The self-doubt comes from a few places, but perhaps the main one is looking around the blogosphere and thinking “wow, am I really adding anything of value that hasn’t or couldn’t be said elsewhere?” Today the blogosphere is so saturated that I often fear I’m just adding to the noise. I often wonder what new knowledge and insight I bring. I certainly believe in what I’m writing and I think it’s interesting and useful information…but is it information that my readers can ONLY get here? I’m not sure. I try to remind myself that even if the information is similar, my take on it and my voice is unique. That helps many days, but not every day. All I can do is keep pushing forward and always remember why I started blogging in the first place.
All I know is that if I do want end up giving up one day (which I don’t plan to), I want to know for sure that I gave it my all.
Recommitting to blogging
Like I mentioned at the beginning of this post (that was so long ago now…wasn’t it?), I told myself it was this year or never! I’m very tired of ‘starting over,’ (so stop quitting! – as the saying goes). My long pauses make me uncomfortable and make me feel very unhappy with myself.
I either need to be all the way in this blogosphere, or all the way out. No more lukewarm blogging, no more doing it only when I feel like it. The few times I do blog take up way too much of my time for me to not take it more seriously. It got to the point where I thought, if I’m not serious about this thing, then I’m just wasting my time. Besides, I don’t like to do anything half way. Like ThinkPoppy once said:
“So you either decide to to be all the way in, or simply get all the way out. The last thing the world needs is another halfway blogger, pushing out mediocre halfway content, only half of the time.”
I feel like I should frame that quote because I’m certainly not trying to be that person and so it’s time for me to start blogging like I mean it.
This is part of the reason why I decided to do this blogging challenge. To throw myself in 150%, that way come October, hopefully, I’ll be so used to blogging being a part of my daily life; it won’t feel like the thing I just pick up from time to time anymore.
Essentially, the #30DayAfriBlogger challenge is a group of mostly Zimbabwean bloggers working through a list of topics throughout the month of September. We all have to write on the same topic each day, but of course we can put our own spin to each theme of the day. It forces us to write daily, share our work, and interact with other bloggers – encouraging and supporting each other along the way!
I’m looking forward to sharing more with you all the rest of this awesome month!
In addition to the blogging challenge though, I also have a few posts that I have been SLEEPING on for at least a year, that need to go up NOW. So some days will have 2 posts…no fret. I’ve recently changed my blogging subscribing platform to MailChimp. So for the duration of this month, you will get weekly updates with a synopsis of what I’ve written for the week. I respect your inbox as much as you do, so you’re welcome! If you’re not yet subscribed to the blog please do so by using the form below or to the side.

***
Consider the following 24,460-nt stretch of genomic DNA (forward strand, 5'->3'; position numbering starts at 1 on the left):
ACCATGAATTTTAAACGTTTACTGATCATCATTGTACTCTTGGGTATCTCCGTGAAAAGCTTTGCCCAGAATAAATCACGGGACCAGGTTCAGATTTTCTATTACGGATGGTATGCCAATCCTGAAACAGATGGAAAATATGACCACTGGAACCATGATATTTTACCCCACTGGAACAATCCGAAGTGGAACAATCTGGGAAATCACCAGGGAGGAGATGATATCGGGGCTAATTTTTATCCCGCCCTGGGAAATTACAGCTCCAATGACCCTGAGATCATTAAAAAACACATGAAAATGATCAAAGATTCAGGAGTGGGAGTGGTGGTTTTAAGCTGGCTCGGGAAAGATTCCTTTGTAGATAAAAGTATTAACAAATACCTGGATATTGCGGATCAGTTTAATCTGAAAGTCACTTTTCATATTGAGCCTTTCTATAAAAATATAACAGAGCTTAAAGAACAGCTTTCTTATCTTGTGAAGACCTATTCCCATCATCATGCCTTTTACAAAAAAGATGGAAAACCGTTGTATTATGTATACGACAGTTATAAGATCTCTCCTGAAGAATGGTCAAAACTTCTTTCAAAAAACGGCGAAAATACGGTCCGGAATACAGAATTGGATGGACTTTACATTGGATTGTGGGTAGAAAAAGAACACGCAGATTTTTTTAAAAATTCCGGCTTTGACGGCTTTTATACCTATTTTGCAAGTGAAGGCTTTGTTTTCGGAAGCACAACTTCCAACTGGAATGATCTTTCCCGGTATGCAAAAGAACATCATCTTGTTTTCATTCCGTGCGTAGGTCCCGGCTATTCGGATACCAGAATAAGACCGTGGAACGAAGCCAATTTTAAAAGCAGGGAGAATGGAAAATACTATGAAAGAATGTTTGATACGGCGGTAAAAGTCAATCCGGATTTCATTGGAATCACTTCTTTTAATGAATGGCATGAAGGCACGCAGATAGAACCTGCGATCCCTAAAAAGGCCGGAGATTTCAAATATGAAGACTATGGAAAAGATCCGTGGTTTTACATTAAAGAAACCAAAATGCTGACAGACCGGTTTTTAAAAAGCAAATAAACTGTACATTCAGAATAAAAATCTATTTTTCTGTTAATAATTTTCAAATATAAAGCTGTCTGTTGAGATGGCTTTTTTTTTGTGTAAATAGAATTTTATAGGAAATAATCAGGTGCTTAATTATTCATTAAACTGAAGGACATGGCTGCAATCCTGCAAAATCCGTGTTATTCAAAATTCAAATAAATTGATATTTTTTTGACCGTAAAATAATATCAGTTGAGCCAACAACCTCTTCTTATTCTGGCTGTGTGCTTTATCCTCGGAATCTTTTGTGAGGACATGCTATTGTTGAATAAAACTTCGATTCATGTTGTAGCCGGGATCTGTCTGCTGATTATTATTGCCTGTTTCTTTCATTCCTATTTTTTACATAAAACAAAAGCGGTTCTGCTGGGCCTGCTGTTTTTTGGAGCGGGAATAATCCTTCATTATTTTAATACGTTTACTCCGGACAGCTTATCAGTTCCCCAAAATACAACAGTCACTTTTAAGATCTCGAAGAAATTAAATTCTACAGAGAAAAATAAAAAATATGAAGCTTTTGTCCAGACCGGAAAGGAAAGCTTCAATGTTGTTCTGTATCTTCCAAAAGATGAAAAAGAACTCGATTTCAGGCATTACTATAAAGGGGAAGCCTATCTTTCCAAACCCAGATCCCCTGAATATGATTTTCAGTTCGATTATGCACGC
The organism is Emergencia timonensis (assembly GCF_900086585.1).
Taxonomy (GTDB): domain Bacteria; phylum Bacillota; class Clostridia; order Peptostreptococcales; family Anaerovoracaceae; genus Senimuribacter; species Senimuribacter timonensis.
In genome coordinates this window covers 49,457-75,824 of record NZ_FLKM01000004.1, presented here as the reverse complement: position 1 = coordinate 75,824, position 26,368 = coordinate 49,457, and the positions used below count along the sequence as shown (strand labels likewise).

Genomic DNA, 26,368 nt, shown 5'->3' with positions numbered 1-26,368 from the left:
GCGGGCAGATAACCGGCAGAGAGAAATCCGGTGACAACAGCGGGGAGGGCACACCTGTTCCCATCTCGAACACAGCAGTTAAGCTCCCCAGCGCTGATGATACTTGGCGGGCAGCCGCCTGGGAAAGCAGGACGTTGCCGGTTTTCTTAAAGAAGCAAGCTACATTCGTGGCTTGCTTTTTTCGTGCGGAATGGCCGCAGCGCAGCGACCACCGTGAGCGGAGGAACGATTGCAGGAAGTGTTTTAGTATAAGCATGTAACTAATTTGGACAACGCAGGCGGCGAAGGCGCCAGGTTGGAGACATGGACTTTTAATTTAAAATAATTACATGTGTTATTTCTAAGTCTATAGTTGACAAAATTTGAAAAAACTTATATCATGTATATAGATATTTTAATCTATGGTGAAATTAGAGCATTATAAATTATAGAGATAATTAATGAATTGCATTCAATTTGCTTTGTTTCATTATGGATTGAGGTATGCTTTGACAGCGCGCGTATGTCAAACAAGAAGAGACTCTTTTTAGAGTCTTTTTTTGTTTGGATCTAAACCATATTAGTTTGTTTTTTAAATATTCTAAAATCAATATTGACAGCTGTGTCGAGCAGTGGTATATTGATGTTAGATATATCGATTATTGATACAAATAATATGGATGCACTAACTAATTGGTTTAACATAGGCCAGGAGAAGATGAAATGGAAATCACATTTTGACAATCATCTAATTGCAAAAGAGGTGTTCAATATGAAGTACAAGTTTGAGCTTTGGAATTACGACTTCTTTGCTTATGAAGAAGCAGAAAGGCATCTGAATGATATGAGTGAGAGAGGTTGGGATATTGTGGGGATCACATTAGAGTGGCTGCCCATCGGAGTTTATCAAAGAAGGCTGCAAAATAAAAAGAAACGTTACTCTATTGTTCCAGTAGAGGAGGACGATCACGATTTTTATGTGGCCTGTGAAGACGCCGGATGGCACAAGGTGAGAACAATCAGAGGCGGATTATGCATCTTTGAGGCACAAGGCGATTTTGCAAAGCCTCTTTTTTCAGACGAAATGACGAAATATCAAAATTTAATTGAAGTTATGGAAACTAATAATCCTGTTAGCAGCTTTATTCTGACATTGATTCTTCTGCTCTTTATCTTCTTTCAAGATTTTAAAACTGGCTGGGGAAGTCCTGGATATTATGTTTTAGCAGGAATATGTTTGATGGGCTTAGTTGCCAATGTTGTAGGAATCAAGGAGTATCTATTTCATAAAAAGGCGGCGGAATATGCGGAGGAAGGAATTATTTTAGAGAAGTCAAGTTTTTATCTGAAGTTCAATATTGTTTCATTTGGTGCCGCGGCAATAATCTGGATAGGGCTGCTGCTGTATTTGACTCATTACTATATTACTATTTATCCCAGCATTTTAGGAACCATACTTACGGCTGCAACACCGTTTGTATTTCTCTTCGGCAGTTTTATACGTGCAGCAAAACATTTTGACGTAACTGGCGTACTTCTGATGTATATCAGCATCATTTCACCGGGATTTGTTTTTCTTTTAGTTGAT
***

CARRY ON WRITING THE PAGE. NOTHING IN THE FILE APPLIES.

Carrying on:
If you can’t wait for the email update to know what I write next for the blogging challenge, you can visit this page each day from 12pm and hopefully see a new post! If you don’t….feel free to bother me. Thanks!
Where am I taking this blogging thing?
So I’ve talked a bit about what made me start my blog, but why do I continue blogging and where do I see this blog going?
Ultimately I want to build a community that caters to conversations around cross-cultural communication, migration, the latest Afropolitan news and cultural happenings around Africa and the diaspora (although that might end up in a different platform, focus is important.…but this is a start). I want a place where we can talk about chasing our dreams in a culture rich world and telling our stories authentically.
In addition to inspiring others through my story and building a community that supports each other in their dreams, I’m also hoping that this will be a platform that showcases my knowledge and experiences in the fields of Afropolitan culture, cross-cultural communication and travel. With the plans I have for my future, I need to start using my voice to talk about the topics I’m passionate about and have a platform that amplifies and highlights that. And I want to improve my writing and find an outlet for my creativity!
One thing I’d like to see on my blog in the near future is writing more things in the “education, career and organization” category of the blog. My tips on planning have always seemed to do the best so there is clearly a thirst for more information in regards to that. My problem is half the time, I don’t even know how I do it. So I plan to spend more time reflecting, analyzing and honing my study and organization habits to help others do the same.
At the end of the day, the main goal of this blog is to help others feel inspired to reach their fullest potential regardless of their circumstances and that simply isn’t possible without proper planning and motivation to work hard and push forward – so hoping to bring more posts regarding that on the blog.
I also have a series planned about migration narratives (clearly inspired by my research), where I’ll bring you all awesome stories from around the diaspora – because why learn from me alone, when i could bring in other awesome voices and insights!
If there are certain topics you’d love to read more about/know more about, let me know. This month I’m doing a series (3 parts) on applying to fellowships post university so definitely stay tuned for that by subscribing to the blog here:
If you read this whole post, you’re the real MVP! Or my mom…hey mom! Just kidding, mom doesn’t read my blog unless I ask her to!
Don’t forget to subscribe to the blog so you be part to the developing journey of this blog…or watch as I crash and burn in my umpteenth attempt to “recommit to my blog!”